need small help in the circuit

Thread Starter

RenesasT1

Joined Jul 6, 2017
105
Hello ,

how the following condition can be done?

One of my IC requires power Vb. If my external power supply is set to 12V then Vb of IC should be 12V.

If my external power supply is set to 20V then Vb of IC should be 20V.

If my external power supply is set to 28V then Vb of IC should be 28V.

If my external power supply is set to 29V then Vb of IC should be 29V.

If my external power supply is set to 30V then Vb of IC should be 29V.


If my external power supply is set to 32V then Vb of IC should be 29V.

If my input is between 8V to 29V then same should be input to the IC i.e. Vb. if input is greater than 29v lets say 29.1 V to 32.5, the voltage input to IC should be 29.

How to achieve this situation. please help me.
 

wayneh

Joined Sep 9, 2010
16,390
With several guesses about what you need, I'll suggest a 29V zener diode at the Vb input of the IC. It will do nothing until the voltage there exceeds 29V. Above that, it will conduct current to ground. So you'll also need a resistor in series with Vb, so that the current conducted by the zener can drop the voltage seen on the IC's power pin.

This solution may not be practical if the IC needs a lot of current.
 

tribbles

Joined Jun 19, 2015
28
I used a LTC7812 for a PSU - it's a buck/boost PSU chip that you can do what you want - the output voltage can follow the input voltage; if it's too high, then it'll buck the voltage down; if it's too low then it boosts it.

In my case, the range was 12.5V to 18.9V (for a CPU that needed 12V to 19V), and 65W capability. The input voltage was from 10V to 32V (although it should work outside this range)

Not the world's smallest circuit though - and there is a mistake in their reference design (it feeds the output voltage back into itself for efficiency - but you can't do this if the output voltage is above ~14V [EXTVCC]. Leave this disconnected if your maximum voltage is over 14V [which yours is]).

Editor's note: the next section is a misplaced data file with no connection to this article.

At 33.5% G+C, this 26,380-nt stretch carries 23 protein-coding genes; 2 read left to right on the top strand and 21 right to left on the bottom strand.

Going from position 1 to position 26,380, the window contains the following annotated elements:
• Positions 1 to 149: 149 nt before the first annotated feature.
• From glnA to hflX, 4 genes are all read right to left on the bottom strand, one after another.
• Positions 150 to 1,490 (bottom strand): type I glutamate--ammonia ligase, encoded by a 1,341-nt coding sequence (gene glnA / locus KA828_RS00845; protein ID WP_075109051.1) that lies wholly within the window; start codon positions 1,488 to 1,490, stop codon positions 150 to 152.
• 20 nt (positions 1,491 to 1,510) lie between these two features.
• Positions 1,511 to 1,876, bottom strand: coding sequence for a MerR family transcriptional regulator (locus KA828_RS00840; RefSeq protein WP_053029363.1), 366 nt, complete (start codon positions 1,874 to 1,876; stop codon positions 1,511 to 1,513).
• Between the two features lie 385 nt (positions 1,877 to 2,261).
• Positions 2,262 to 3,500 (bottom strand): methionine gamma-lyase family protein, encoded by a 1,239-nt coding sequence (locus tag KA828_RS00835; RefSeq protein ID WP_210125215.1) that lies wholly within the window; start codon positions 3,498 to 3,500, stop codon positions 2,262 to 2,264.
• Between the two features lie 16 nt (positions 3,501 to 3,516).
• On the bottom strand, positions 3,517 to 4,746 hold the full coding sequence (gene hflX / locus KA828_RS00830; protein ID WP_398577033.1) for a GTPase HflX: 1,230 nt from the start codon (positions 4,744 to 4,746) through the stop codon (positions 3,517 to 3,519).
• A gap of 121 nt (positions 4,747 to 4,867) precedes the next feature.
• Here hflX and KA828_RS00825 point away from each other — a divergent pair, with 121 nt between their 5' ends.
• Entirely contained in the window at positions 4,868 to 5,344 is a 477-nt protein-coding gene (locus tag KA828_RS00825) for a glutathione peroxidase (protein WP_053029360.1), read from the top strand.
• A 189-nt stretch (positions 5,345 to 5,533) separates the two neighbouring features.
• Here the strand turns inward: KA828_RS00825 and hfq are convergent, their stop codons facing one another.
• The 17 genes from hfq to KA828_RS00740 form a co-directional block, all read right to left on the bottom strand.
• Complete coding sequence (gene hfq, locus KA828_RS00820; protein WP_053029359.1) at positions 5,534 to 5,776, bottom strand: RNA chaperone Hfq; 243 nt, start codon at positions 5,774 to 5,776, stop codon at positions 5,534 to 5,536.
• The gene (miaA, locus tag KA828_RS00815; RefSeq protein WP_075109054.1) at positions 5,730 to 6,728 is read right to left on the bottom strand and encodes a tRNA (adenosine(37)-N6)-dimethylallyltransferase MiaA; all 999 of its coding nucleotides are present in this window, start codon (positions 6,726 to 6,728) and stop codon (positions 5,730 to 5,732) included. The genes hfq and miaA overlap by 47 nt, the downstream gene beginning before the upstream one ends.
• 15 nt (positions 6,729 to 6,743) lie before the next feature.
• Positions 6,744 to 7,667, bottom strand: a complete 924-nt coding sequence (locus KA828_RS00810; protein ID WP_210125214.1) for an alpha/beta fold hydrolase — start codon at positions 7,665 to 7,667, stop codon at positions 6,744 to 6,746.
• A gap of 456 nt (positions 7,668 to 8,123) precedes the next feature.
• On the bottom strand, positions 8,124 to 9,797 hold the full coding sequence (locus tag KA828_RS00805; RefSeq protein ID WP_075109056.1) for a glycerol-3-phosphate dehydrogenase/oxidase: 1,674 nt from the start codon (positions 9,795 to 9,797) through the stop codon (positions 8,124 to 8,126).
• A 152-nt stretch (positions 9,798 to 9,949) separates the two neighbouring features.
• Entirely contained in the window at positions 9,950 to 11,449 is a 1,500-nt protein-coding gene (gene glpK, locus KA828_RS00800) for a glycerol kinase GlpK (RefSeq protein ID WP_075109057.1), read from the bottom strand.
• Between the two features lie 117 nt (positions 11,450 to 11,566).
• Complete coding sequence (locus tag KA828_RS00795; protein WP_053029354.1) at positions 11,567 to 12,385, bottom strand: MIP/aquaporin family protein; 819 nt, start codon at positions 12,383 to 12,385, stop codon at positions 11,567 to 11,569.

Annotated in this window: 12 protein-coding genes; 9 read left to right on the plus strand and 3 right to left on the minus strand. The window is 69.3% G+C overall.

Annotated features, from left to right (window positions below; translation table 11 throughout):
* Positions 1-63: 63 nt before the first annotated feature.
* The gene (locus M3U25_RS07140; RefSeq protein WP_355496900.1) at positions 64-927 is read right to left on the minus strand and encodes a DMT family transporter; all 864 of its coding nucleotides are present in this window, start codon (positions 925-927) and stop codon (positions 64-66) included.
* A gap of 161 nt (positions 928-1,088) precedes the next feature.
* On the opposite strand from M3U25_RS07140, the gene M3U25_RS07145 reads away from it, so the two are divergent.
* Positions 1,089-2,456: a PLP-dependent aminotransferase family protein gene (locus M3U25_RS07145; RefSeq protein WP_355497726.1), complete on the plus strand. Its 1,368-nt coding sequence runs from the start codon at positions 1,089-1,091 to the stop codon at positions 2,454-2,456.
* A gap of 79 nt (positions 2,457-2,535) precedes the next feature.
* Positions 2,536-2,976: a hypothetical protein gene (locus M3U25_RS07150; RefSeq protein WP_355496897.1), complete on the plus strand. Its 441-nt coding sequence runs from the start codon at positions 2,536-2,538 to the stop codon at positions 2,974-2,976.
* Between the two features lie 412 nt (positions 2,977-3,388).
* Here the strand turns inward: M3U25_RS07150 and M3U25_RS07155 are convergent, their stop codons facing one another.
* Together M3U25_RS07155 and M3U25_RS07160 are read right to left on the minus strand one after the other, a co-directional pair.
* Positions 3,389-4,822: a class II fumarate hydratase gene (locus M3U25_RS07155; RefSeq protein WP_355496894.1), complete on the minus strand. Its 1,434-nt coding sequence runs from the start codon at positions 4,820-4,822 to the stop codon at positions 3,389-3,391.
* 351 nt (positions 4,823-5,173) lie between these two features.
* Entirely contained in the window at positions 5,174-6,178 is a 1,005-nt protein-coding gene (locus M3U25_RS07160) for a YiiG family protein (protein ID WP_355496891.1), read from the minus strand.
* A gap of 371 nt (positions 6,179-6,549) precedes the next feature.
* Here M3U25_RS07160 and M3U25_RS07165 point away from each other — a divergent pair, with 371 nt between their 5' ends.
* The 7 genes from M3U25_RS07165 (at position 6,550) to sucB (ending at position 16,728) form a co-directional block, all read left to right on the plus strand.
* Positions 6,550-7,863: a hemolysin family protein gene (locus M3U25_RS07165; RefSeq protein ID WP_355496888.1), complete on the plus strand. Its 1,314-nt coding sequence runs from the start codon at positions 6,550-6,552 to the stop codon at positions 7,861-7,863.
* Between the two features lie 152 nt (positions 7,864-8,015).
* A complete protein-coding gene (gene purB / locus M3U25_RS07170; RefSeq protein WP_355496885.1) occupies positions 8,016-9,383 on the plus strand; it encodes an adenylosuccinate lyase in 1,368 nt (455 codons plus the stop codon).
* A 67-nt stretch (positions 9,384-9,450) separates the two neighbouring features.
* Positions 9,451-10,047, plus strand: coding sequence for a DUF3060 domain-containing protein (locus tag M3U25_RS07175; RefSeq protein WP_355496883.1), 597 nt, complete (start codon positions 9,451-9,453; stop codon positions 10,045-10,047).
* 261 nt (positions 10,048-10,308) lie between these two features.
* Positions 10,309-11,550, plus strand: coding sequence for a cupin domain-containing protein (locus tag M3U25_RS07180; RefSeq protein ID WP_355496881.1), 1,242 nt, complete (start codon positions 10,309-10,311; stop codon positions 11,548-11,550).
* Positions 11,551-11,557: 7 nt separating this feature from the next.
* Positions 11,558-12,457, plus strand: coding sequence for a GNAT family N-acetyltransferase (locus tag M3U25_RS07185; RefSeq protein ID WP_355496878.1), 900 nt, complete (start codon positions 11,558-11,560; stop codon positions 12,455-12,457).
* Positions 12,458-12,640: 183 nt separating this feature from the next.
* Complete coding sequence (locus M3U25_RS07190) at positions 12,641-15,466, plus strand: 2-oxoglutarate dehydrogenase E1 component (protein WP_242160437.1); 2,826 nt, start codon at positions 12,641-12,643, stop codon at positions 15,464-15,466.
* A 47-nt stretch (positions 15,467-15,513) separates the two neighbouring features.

crutschow

Joined Mar 14, 2008
24,957
Instead of a 29V zener for wayneh's shunt regulator you could use a TL431 adjustable reference (zener).
It's more stable and you can adjust it to exactly the voltage you want.

How much current does the IC need?
 

Thread Starter

RenesasT1

Joined Jul 6, 2017
105
Hello all,

The IC requires 50mA of current.

The main point is the operating voltage. The operating voltage (Vb) is user dependable i.e from 8V to 32.5V. Suppose Vb is 8V then it should not affect on 8V . If it gets affected to 8V then IC will not work.

I need a solution which will impact voltage only over the 29.5V.

Please suggest me.
 

crutschow

Joined Mar 14, 2008
24,957
What's the maximum difference you can tolerate between the input voltage and the voltage to the IC if it's less than 20.5V?
An answer of zero volts is not achievable.
 

wayneh

Joined Sep 9, 2010
16,390
I need a solution which will impact voltage only over the 29.5V.
Here's one example - a circuit I had on hand. It shows how to limit the voltage at R4 to just 10V. It's not perfect (which relates to @crutschow 's question) but works. My first zener idea follows below. I didn't tweak the values - this is just a gross description.

These are for nothing if you cannot tolerate some small voltage impact below the set point voltage.

Screen Shot 2017-09-25 at 1.38.49 PM.png

Screen Shot 2017-09-25 at 1.50.47 PM.png
 
Last edited:

Thread Starter

RenesasT1

Joined Jul 6, 2017
105
If voltage is 28 , I need 28 i/p to IC.

If voltage is 30, I need 29.5 i/p to IC.

If voltage is 32, I need 29.5 i/p to IC

If voltage is 29.5, I need 29.5 i/p to IC

If voltage is 27, I need 27 i/p to IC.
 
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